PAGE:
The Lost Medallion: The Adventures of Billy Stone

Movie review by
Grace Montgomery, Common Sense Media
The Lost Medallion: The Adventures of Billy Stone Movie Poster Image
Formulaic adventure film for kids is fun but a little scary.
  • PG
  • 2013
  • 97 minutes

Parents say

age 9+
Based on 5 reviews

Kids say

age 6+
Based on 3 reviews

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A lot or a little?

The parents' guide to what's in this movie.

Positive Messages

The main message is that you need to look within your own heart to find strength and power. The film also emphasizes that your rank or wealth isn't what makes you important; rather it's what you do and how you behave. This lesson is shown through Huko learning that just because he's a prince, he's not any more important than Allie, who's an orphan, or Billy, who's an average boy.

Positive Role Models & Representations

Faleaka imparts many words of wisdom and gives guidance to the children throughout the film. Although his message does come in a stereotypical package (that of the noble savage showing the right path to the white explorer), he still acts as a good and strong role model.


Although the film isn't overly graphic, there are many scary scenes involving Cobra killing multiple characters. He uses a poisoned fingernail to stab and kill those who disagree with him or throws them into a pit of lava. A main character also is shot and killed with an arrow, and there are multiple scenes that show hand-to-hand combat and the use of homemade explosives.


Although no sexy stuff is shown, characters do have adolescent crushes.

Drinking, Drugs & Smoking

What parents need to know

Parents need to know that The Lost Medallion: The Adventures of Billy Stone has quite a bit of scary violence for a children's movie. The villain kills multiple people by choking and stabbing them with a poisoned fingernail. A main character is shot and killed with an arrow. Villagers are shown being taken hostage and imprisoned. Kids also are shown in hand-to-hand combat and learn to make explosives. The film contains some Christian messages, including the idea that God has a plan for everyone. But, with no sexy stuff, language, or references to drugs or alcohol, this fun adventure film is OK for older tweens and up.

User Reviews

  • Parents say
  • Kids say
Parent Written byN T February 25, 2018

Almost A Wholesome Family Movie

It's really hard to truly find wholesome family movies or any type of content that is appropriate for children these days. The Lost Medallion comes pretty... Continue reading
Parent of a 9 and 12-year-old Written byJulie St-F August 12, 2017

They probably could have gotten their message across without the racial stereotypes

My kids picked this movie from Amazon Prime. Although as an adult, there is a very clear Christian subtext, my (non-Christian) kids totally missed that. What re... Continue reading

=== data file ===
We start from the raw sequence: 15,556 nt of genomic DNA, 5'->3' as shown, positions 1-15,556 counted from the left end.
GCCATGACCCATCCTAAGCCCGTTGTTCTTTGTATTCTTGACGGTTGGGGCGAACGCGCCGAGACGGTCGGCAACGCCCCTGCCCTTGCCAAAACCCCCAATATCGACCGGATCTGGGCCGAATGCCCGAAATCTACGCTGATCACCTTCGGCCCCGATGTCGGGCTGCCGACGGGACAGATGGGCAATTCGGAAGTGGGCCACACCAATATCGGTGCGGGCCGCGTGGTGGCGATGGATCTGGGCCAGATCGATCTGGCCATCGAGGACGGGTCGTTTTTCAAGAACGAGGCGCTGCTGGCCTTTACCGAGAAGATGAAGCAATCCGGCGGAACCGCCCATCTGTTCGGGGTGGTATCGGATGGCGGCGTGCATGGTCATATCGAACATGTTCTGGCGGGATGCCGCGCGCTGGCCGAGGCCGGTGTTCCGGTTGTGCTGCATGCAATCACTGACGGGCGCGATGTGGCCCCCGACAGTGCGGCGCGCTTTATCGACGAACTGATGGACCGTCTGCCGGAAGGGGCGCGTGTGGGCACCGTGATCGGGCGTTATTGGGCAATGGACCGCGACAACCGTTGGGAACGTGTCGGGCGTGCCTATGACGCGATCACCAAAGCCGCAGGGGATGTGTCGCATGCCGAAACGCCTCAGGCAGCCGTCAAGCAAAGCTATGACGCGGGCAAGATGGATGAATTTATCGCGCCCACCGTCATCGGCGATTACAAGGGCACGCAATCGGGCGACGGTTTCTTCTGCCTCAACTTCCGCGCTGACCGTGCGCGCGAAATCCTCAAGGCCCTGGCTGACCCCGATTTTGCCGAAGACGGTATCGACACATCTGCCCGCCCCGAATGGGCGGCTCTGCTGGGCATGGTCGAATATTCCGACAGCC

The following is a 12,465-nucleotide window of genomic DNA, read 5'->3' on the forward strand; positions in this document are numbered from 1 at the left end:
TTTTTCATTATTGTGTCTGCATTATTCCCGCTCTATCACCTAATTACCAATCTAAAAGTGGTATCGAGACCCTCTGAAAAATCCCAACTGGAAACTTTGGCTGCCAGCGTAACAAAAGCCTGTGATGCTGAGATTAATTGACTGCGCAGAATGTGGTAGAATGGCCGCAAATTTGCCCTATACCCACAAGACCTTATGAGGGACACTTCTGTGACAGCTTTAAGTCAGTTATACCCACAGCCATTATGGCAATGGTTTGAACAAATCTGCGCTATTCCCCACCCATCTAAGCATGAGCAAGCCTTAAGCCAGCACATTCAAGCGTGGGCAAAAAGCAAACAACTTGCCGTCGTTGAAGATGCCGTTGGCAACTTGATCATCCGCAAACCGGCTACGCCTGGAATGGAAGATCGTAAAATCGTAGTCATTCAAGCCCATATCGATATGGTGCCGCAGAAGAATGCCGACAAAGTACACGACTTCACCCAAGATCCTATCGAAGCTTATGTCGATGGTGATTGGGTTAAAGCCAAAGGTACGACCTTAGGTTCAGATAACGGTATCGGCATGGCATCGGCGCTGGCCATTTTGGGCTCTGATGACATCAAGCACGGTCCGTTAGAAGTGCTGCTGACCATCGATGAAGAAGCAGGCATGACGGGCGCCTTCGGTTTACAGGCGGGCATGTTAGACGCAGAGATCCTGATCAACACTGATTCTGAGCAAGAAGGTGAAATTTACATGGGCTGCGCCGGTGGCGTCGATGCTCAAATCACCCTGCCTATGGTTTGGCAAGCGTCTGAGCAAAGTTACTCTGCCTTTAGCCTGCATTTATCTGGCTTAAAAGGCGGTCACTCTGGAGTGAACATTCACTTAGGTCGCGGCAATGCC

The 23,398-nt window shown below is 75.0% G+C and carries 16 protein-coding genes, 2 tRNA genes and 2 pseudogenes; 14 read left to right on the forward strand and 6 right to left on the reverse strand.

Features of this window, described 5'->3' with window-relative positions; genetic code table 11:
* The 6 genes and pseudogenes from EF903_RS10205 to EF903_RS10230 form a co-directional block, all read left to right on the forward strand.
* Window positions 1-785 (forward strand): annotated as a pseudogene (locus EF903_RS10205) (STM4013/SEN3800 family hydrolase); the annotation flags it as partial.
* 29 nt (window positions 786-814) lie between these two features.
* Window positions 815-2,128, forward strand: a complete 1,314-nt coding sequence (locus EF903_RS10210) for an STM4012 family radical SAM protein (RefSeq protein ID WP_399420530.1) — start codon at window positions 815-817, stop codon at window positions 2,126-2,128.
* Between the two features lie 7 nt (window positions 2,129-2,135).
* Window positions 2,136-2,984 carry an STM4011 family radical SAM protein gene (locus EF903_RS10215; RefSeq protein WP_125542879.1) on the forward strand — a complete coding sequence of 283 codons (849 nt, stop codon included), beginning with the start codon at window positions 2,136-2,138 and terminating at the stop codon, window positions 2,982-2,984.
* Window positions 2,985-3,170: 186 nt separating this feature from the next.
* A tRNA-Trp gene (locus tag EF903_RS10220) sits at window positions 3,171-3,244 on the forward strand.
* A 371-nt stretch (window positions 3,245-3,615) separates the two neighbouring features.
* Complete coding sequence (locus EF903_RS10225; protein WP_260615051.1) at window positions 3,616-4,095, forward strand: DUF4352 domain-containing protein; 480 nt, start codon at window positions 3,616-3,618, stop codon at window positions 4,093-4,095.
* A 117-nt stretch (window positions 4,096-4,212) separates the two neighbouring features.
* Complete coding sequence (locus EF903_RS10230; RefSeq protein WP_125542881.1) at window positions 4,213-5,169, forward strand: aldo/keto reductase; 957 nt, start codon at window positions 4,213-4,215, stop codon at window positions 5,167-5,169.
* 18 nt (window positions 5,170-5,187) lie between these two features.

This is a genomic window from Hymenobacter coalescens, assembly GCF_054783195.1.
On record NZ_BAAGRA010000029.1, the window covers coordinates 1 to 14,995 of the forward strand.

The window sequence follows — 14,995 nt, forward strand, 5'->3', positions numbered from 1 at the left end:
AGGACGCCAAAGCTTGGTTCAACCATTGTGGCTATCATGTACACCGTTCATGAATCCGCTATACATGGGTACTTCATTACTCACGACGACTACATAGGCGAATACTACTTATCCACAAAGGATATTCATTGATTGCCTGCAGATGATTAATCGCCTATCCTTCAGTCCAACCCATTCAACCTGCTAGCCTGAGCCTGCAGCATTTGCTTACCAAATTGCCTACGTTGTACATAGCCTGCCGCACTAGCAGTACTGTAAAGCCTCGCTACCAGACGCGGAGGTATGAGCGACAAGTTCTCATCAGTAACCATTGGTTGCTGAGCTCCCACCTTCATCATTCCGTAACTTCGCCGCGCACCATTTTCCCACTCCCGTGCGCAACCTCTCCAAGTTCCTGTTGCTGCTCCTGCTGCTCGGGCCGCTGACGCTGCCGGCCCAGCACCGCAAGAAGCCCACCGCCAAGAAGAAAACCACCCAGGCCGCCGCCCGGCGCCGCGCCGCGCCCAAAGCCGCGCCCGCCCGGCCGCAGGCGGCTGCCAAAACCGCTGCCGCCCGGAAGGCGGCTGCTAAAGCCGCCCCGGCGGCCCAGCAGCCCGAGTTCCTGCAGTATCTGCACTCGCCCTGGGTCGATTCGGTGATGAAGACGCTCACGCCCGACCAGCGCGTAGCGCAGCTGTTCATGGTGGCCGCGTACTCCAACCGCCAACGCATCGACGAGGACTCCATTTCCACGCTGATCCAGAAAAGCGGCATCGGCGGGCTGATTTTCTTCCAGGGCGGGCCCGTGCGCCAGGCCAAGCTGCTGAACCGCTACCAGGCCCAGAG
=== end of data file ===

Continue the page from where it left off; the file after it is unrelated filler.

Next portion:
Teen, 13 years old Written byMeowl November 27, 2014

It's okay if you love cliches and bad acting

Don't bother. It's full of cliches and is also really sexist. The acting is terrible and the production is cheap. Also the main theme is religion, and... Continue reading
Teen, 14 years old Written byAGIRLWHOLOVESMO... April 15, 2020

The Lost Medallion

I don't know why this movie has so many bad reviews, i personally think that it was very good...
The acting was very good, and the scenery beautiful. I wat... Continue reading

What's the story?

THE LOST MEDALLION: THE ADVENTURES OF BILLY STONE is a family-friendly adventure film (which was later turned into a book) about the quest to find a lost medallion. Daniel (Alex Kendrick of Fireproof) tells a home of orphans the story of Billy Stone (Billy Unger), who, along with his friend Allie (Sammi Hanratty), is trying to find a lost medallion to impress his archeologist father who doesn't have any time to spend with him. When they find the medallion, it sends Billy and Allie back in time where they meet young prince Huko (Jansen Panettiere) and the wise guide Faleaka (James Hong). The group must fight the evil Cobra, who steals the medallion, and find a way to return to their own time so they can save Billy's father from Cobra in the future.

Is it any good?

Watching The Lost Medallion feels a bit like watching the kids' version of Indiana Jones and the Temple of Doom. Although you don't get the gross-outs of the Harrison Ford flick, many of the scary sequences feel like they came straight from that '80s classic, including scenes of villagers working in mines and a sinister lava pit. But, as in the Indiana Jones films, there are a lot of fun action/adventure scenes that make The Lost Medallion an enjoyable watch, even if you're not covering any new ground.

There are a lot of clichés thrown around (the orphan who wants to find her parents, the boy who just wants his father to love him, the wise native who can't wait to impart his wisdom), but the film does include some unexpected twists such as time travel that keep it interesting. And, although the premise that a kind-hearted former orphan is telling the story to help children like him discover their self-worth and that God loves them, feels ham-handed at best, parents probably will appreciate the wholesome message. And kids will probably enjoy watching the young characters figure out how to turn pineapples into homemade bombs.

Talk to your kids about ...

  • Families can discuss the message of the film. Do you think it's a religious message?

  • Do you think Bill Muir, the writer and director of the movie, was influenced by other adventure films? Which ones?

  • Do you like movies about time travel? Which other time-travel movies have you seen? How does this one compare?

Movie details

Our editors recommend

For kids who love adventure

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